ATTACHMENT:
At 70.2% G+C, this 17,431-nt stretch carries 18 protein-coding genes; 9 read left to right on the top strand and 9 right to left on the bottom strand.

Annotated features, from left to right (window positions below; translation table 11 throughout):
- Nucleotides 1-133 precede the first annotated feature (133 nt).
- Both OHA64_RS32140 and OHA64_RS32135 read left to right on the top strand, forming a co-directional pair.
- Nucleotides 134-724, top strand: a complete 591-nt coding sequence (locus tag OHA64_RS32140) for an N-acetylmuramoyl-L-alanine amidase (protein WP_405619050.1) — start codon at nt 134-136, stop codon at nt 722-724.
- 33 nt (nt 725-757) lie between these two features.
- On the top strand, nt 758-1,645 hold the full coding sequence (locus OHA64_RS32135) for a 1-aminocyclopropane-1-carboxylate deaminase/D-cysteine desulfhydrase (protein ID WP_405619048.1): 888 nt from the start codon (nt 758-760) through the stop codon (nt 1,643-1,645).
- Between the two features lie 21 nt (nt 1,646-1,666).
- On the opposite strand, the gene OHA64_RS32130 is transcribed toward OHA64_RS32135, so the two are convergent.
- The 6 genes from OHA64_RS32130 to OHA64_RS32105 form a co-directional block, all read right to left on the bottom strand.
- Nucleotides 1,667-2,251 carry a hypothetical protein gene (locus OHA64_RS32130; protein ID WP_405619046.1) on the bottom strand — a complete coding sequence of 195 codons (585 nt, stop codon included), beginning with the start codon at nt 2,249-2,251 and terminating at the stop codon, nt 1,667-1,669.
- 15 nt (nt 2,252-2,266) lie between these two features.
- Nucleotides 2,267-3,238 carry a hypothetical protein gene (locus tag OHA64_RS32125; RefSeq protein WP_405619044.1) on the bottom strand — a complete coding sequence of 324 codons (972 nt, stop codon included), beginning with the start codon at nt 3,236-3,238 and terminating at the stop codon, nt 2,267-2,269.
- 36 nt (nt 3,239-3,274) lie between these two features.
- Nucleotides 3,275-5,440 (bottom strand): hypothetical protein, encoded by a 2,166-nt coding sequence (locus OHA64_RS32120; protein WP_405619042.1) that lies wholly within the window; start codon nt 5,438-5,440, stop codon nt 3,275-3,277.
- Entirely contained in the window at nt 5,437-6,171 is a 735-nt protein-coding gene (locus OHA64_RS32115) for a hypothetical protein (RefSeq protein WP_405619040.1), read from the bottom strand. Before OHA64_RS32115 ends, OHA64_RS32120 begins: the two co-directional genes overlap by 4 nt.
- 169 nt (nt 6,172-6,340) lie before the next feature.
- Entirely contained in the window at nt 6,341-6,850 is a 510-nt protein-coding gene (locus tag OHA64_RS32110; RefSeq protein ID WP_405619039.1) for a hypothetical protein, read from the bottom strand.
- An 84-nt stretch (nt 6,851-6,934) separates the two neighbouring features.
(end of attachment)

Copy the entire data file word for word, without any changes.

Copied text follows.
At 70.2% G+C, this 17,431-nt stretch carries 18 protein-coding genes; 9 read left to right on the top strand and 9 right to left on the bottom strand.

Annotated features, from left to right (window positions below; translation table 11 throughout):
- Nucleotides 1-133 precede the first annotated feature (133 nt).
- Both OHA64_RS32140 and OHA64_RS32135 read left to right on the top strand, forming a co-directional pair.
- Nucleotides 134-724, top strand: a complete 591-nt coding sequence (locus tag OHA64_RS32140) for an N-acetylmuramoyl-L-alanine amidase (protein WP_405619050.1) — start codon at nt 134-136, stop codon at nt 722-724.
- 33 nt (nt 725-757) lie between these two features.
- On the top strand, nt 758-1,645 hold the full coding sequence (locus OHA64_RS32135) for a 1-aminocyclopropane-1-carboxylate deaminase/D-cysteine desulfhydrase (protein ID WP_405619048.1): 888 nt from the start codon (nt 758-760) through the stop codon (nt 1,643-1,645).
- Between the two features lie 21 nt (nt 1,646-1,666).
- On the opposite strand, the gene OHA64_RS32130 is transcribed toward OHA64_RS32135, so the two are convergent.
- The 6 genes from OHA64_RS32130 to OHA64_RS32105 form a co-directional block, all read right to left on the bottom strand.
- Nucleotides 1,667-2,251 carry a hypothetical protein gene (locus OHA64_RS32130; protein ID WP_405619046.1) on the bottom strand — a complete coding sequence of 195 codons (585 nt, stop codon included), beginning with the start codon at nt 2,249-2,251 and terminating at the stop codon, nt 1,667-1,669.
- 15 nt (nt 2,252-2,266) lie between these two features.
- Nucleotides 2,267-3,238 carry a hypothetical protein gene (locus tag OHA64_RS32125; RefSeq protein WP_405619044.1) on the bottom strand — a complete coding sequence of 324 codons (972 nt, stop codon included), beginning with the start codon at nt 3,236-3,238 and terminating at the stop codon, nt 2,267-2,269.
- 36 nt (nt 3,239-3,274) lie between these two features.
- Nucleotides 3,275-5,440 (bottom strand): hypothetical protein, encoded by a 2,166-nt coding sequence (locus OHA64_RS32120; protein WP_405619042.1) that lies wholly within the window; start codon nt 5,438-5,440, stop codon nt 3,275-3,277.
- Entirely contained in the window at nt 5,437-6,171 is a 735-nt protein-coding gene (locus OHA64_RS32115) for a hypothetical protein (RefSeq protein WP_405619040.1), read from the bottom strand. Before OHA64_RS32115 ends, OHA64_RS32120 begins: the two co-directional genes overlap by 4 nt.
- 169 nt (nt 6,172-6,340) lie before the next feature.
- Entirely contained in the window at nt 6,341-6,850 is a 510-nt protein-coding gene (locus tag OHA64_RS32110; RefSeq protein ID WP_405619039.1) for a hypothetical protein, read from the bottom strand.
- An 84-nt stretch (nt 6,851-6,934) separates the two neighbouring features.